An infant in Illinois who tested positive for the CCP virus has died, Governor JB Pritzker announced on March 28, marking the first known infant death from the disease in the state and the country.
Pritzker told reporters at a news conference on Saturday that the infant’s death was among the fatalities linked to the new coronavirus over the previous 24 hours, adding, “I know how difficult this news can be, especially about this very young child. Upon hearing it, I admit I was immediately shaken, and it’s appropriate for any of us to grieve today.” He did not give the exact age or medical history of the infant.
The Governor said that he has “learnt from the experts,” that the disease “is rarely fatal in children,” and that “sending home state workers who are non-essential has kept many from contracting COVID-19.” The Governor added that the “drastic and necessary measures Illinois has taken to slow the spread of the disease,” were the right course of action.
Dr. Ngozi Ezike, director of the Illinois Department of Public Health, also told reporters that “there has never before been a death associated with COVID-19 in an infant,” and that a full investigation is now underway to determine the actual cause of death.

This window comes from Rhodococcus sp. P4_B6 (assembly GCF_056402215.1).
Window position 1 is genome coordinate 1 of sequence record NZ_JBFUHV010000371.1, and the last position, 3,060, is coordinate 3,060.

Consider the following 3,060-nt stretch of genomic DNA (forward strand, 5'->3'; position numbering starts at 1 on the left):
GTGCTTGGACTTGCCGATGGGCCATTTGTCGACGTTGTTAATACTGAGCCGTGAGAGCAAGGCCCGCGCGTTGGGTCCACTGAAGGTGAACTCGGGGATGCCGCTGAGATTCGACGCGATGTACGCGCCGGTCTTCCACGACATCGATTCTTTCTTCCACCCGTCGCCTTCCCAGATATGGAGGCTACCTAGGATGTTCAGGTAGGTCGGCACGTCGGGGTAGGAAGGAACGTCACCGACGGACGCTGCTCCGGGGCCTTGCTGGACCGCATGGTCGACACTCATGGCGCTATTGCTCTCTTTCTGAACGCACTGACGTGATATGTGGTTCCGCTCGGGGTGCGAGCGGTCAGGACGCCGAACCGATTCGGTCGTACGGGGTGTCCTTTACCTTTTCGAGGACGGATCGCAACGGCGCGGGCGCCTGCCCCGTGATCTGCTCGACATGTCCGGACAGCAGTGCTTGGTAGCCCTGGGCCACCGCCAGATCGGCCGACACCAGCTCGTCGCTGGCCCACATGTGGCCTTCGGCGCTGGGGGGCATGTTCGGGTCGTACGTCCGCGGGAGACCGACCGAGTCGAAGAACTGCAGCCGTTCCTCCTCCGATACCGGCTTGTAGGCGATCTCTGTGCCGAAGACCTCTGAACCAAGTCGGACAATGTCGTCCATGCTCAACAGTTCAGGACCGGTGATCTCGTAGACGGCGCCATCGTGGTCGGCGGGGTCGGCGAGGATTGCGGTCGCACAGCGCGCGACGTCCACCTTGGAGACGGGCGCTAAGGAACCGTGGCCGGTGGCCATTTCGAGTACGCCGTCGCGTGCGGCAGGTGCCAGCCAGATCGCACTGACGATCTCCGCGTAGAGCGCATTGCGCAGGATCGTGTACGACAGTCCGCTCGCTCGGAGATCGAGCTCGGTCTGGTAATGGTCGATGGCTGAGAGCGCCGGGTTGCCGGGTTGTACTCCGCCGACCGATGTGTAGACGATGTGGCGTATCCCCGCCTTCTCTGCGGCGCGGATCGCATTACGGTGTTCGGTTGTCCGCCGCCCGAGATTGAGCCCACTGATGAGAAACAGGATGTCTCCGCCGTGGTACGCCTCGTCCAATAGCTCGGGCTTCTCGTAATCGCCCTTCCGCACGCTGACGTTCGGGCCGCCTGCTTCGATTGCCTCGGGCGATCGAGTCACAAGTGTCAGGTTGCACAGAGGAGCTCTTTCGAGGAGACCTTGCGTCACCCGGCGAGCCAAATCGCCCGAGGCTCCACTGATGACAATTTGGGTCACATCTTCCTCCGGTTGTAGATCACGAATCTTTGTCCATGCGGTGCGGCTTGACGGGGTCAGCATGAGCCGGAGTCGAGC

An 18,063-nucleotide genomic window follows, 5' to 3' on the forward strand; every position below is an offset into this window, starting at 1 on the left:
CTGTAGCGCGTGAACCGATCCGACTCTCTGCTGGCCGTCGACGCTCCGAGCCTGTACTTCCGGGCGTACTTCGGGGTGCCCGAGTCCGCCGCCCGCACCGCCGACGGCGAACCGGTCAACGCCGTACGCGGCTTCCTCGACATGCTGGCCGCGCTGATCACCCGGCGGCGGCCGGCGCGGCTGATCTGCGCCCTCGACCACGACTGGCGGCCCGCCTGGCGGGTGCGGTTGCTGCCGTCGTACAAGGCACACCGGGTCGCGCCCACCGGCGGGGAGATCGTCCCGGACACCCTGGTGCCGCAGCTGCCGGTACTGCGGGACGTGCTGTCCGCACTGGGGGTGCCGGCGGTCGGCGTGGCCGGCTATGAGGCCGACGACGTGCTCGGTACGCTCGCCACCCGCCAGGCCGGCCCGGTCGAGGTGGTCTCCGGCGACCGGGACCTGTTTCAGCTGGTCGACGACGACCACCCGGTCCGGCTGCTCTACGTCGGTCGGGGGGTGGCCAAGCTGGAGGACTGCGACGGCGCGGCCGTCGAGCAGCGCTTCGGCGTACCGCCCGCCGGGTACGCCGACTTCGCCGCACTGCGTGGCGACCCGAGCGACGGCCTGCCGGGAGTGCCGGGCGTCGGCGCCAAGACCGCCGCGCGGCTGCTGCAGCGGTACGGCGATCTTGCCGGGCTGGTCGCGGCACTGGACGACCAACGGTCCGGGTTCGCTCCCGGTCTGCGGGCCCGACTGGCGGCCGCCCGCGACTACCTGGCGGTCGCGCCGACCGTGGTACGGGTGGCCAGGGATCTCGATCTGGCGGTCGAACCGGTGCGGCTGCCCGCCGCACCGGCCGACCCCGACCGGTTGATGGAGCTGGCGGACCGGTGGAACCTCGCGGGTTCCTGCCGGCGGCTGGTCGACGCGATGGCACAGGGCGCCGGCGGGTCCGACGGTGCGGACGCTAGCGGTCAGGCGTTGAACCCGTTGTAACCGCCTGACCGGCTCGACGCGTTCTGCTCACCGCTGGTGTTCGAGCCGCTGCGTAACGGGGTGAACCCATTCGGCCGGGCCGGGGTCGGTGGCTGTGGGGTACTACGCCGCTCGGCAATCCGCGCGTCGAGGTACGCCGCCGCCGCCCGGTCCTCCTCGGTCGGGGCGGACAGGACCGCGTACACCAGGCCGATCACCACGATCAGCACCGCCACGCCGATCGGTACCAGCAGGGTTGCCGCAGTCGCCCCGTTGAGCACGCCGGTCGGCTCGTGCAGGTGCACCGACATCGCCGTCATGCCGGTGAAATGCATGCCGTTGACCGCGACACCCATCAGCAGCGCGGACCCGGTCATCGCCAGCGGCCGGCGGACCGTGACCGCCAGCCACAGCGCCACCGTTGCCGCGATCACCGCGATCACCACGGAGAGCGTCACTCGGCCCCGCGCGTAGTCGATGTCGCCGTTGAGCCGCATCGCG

“We must continue to do everything we can to prevent the spread of this deadly virus. If not to protect ourselves, but to protect those around us,” Ezike said, adding that older adults are at a higher risk of severe illness, with more than 85 per cent of deaths in Illinois being among individuals aged 60 or over.
According to the Centers for Disease Control and Prevention (CDC), preexisting health conditions put people at additional risk of contracting CCP virus. These preexisting health conditions include diabetes, heart disease, lung disease, liver disease, and being on hemodialysis.
Pregnant women should also be monitored as they are known to be at risk with severe viral illness. To date, data on COVID-19 has not shown increased risk. However, Dr. Ezike noted that “people of all ages and people, even healthy, will and have contracted the virus and can develop severe illness including death.”
Governor J.B. Pritzker said he was “deeply concerned” about what is currently happening in New Jersey and New York, which has become the official epicenter of the global pandemic in recent days, and expects Illinois to “reach a peak,” at some point. Pritzker said he wants to know what the state can expect from the federal government because “frankly, so far we haven’t received enough support for what we think we’re going to reach as a height of ICU admissions and hospitalizations.”
As of March 29, Illinois has confirmed 3,491 COVID-19 cases and 47 related deaths.